This was what was stated in the preface to the new Civil Procedure Rules of U.K.

As to criminal cases, recently, in State of Rajasthan v. Ani : AIR 1997 SC 1023, the Supreme Court clarified that "reticence may be good in many circumstances, but a Judge remaining mute during trial is not an ideal situation. A taciturn Judge may be the model caricatured in public mind. But, there is nothing wrong in his becoming active or dynamic during trial 524 so that criminal justice being the end, could be achieved. Criminal trials should not turn out to be a combat between two rival sides with Judge performing the role of a spectator or even an umpire to pronounce finally who won the race."

It is in the above background that Section 165 must be understood. It gives power to the Court to take a pro-active role to put questions to ascertain truth, where the parties or counsel have not done a good job. That being the object of Section 165, it would, in our opinion, be not right to allow questions which are not permissible if asked by a party. May be, Sections 148, 149 permit the parties to put some questions not relevant to the issues in the suit or proceeding when they have to discredit a witness's evidence or to refer to his character. The Court can also go to that extent. Barring such questions, the parties are not allowed to put questions or elicit answers on irrelevant aspects. The Court is also bound by the same rules.

All that Section 165 means is that the Judge has a discretionary power to put questions or summon a document. If the discretion is not exercised judicially, an appellate Court may find fault with the wrong exercise of discretion. As stated in R v. Hari Lakshman, ILR 10 Bom 185, the Judge can put an irrelevant question for the purpose of discovery of relevant facts or proof of relevant facts. Such interrogation on irrelevant matters may result in securing "indicative evidence", (which Benthan called evidence of evidence)(Sarkar, 15th Ed., 1999, p 2320).

In Krishna v. Balkrishna: ILR 57 Mad 635, it was held that under Section 165, the Court cannot order the production by a party if any document or thing, except with the object of obtaining 'indicative evidence' which may lead to discovery of something relevant.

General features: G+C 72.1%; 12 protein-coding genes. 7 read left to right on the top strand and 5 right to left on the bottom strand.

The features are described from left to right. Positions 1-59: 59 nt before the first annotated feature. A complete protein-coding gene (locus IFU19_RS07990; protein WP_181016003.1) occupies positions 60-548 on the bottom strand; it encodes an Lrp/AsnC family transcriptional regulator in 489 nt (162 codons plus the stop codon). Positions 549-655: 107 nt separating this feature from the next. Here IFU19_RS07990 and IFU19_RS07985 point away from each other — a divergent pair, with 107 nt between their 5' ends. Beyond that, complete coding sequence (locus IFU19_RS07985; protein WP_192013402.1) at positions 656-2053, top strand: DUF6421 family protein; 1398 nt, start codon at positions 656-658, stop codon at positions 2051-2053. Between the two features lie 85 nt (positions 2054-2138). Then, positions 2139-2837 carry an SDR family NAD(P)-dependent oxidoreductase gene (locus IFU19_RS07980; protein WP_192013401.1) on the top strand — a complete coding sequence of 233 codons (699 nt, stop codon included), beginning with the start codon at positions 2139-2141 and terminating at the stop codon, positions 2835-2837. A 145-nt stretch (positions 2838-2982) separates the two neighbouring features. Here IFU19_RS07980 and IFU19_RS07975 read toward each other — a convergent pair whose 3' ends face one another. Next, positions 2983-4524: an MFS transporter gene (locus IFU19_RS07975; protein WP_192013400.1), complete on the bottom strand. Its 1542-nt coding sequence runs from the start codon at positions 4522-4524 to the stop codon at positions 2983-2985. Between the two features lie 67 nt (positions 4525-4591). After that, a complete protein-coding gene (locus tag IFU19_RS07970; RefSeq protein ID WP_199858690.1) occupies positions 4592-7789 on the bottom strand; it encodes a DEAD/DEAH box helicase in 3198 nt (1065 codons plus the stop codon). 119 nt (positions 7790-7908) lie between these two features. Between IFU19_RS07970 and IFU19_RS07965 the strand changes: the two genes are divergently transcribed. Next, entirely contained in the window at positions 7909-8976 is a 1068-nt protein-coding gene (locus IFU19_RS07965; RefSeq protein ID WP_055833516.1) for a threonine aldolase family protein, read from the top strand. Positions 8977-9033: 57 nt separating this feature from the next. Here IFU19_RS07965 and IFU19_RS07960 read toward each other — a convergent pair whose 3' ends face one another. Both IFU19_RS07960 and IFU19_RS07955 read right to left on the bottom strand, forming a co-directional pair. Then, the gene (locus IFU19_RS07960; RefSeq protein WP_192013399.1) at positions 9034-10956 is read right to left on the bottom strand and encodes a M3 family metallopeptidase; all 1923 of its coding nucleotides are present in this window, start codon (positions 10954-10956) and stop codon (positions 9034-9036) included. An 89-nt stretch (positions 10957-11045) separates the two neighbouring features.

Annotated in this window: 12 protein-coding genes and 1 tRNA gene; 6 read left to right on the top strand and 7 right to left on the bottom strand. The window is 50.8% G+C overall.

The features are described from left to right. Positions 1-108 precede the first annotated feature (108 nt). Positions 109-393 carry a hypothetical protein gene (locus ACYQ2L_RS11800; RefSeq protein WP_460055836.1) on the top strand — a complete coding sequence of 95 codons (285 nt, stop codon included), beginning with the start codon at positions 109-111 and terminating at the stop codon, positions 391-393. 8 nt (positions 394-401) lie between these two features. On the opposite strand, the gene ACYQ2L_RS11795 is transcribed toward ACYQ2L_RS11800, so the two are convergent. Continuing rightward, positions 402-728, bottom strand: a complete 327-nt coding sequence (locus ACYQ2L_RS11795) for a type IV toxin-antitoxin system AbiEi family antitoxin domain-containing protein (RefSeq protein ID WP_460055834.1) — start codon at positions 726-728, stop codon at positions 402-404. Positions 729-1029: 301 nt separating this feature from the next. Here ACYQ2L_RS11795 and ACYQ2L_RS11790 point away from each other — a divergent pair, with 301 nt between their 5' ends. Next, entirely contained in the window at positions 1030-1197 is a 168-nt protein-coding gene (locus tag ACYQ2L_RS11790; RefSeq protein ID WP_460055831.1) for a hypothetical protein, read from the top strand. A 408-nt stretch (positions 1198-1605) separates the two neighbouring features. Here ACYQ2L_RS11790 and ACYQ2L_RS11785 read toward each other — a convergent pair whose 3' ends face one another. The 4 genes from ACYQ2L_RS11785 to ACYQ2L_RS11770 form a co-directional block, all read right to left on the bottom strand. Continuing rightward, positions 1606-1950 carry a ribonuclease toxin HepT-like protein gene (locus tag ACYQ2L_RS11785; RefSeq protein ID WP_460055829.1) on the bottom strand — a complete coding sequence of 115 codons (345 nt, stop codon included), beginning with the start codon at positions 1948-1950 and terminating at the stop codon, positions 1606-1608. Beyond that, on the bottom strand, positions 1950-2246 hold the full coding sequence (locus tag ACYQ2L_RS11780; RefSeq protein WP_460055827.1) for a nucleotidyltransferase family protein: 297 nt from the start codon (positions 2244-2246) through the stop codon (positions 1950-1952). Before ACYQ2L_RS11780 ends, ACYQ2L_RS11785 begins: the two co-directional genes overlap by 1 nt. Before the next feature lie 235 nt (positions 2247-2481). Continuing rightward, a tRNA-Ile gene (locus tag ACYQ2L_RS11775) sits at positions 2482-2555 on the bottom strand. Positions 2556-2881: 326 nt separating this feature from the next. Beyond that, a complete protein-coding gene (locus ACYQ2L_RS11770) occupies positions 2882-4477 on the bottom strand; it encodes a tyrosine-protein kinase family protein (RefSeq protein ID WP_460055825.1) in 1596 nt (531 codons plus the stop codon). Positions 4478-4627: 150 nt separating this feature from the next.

Sarkar (ibid, p 2320) says that there is further limitation:

"A further limitation of the power will be found in the first proviso, which lays down that judgments must be based on relevant facts which have been duly proved. It is clear therefore that the judge cannot in any case admit illegal or inadmissible evidence for basing his decision or place it before the jury for their verdict. In this respect the Section is in accord with the English law. (see post:Best Section 86)".

What is crucial here is that the decision must be, based on 'relevant facts', 'duly proved', though questions could be irrelevant. Due proof here means that irrelevant or inadmissible evidence (even if it is otherwise relevant) cannot be the basis of any findings.

Even if questions by the Judge are relevant, they can still be admissible or inadmissible. Under Section 165, even irrelevant questions can be put with a view to lead to relevant evidenc.- such questions may be either admissible or inadmissible. Relevancy is a bigger circle while irrelevancy is a small circle within that bigger circle.

Can inadmissible question.- which a party is not entitled to pu.- be allowed to be put by the Judge?

On this aspect, it appears to be clear from several decisions of the High Courts that the Judge cannot put questions which are not permitted by the Evidence Act or other statutes to be put by the opposite party. But the Supreme Court in Raghunanden v. State of UP : AIR 1974 SC 463, held that questions which are inadmissible can be put by the Judge of such questions are not the ones specifically excluded in the second proviso to Section 165, viz. questions covered by Sections 121-131, 148 and 149.

We shall refer to a few decisions of the High Courts and then to the judgment of the Supreme Court above referred to.

The power conferred on the Judge cannot be used for proving a confession to police which is shut out by Section 25, or a confession made while in police custody except as mentioned in Section 27, or for eliciting a statement which Section 162 of the Code of Criminal Procedure forbids for being used for any purpose at any inquiry or trial (Pullamma v. R: 1932 MWN 625). Section 165 of the Evidence Act cannot be used for the purpose of introducing evidence in contravention of the law (Rahijaddi v. R) (ILR 58 Cal 1009).

Such statements cannot be used by the Court in order to show that the witnesses had made contradictory statements to the police officer Veramat v. R 42 CLJ 528; Maung Htin v. Mg Po ILR 4 Rang. 471. A document prepared by the police during investigation does not become evidence merely because it is formally proved and exhibited (Yaru v. R: 99 I.C. 240 (Lah).

It was however held in R v. Lal Mia: ILR 1943(1) Cal 543 that a judge can look into the previous statements of witnesses recorded in the police diary, even though the defence neither requested him nor applied for copies of such statements; and if the interests of justice demand, the Judge may himself under Section 165 put questions to witnesses to bring out the discrepancies of vital nature between such statements and the evidence of those witnesses in Court.

In re Molagan: AIR 1953 Mad. 179, it was held that the Judge, having the police diary before him, can in the interests of the accused, put to the police officer any question regarding the accused's statement to the police which goes in his favour. In P. Rajeswan v. Hotel Imperial: AIR 1989 Mad 34 it was held that the Motor Accident Claims Tribunal is obliged to find out from the evidence available or to get at the evidence as provide under Section 105, or give further opportunity to either side tio produce necessary evidence, such documents that were prepared during the course of investigation.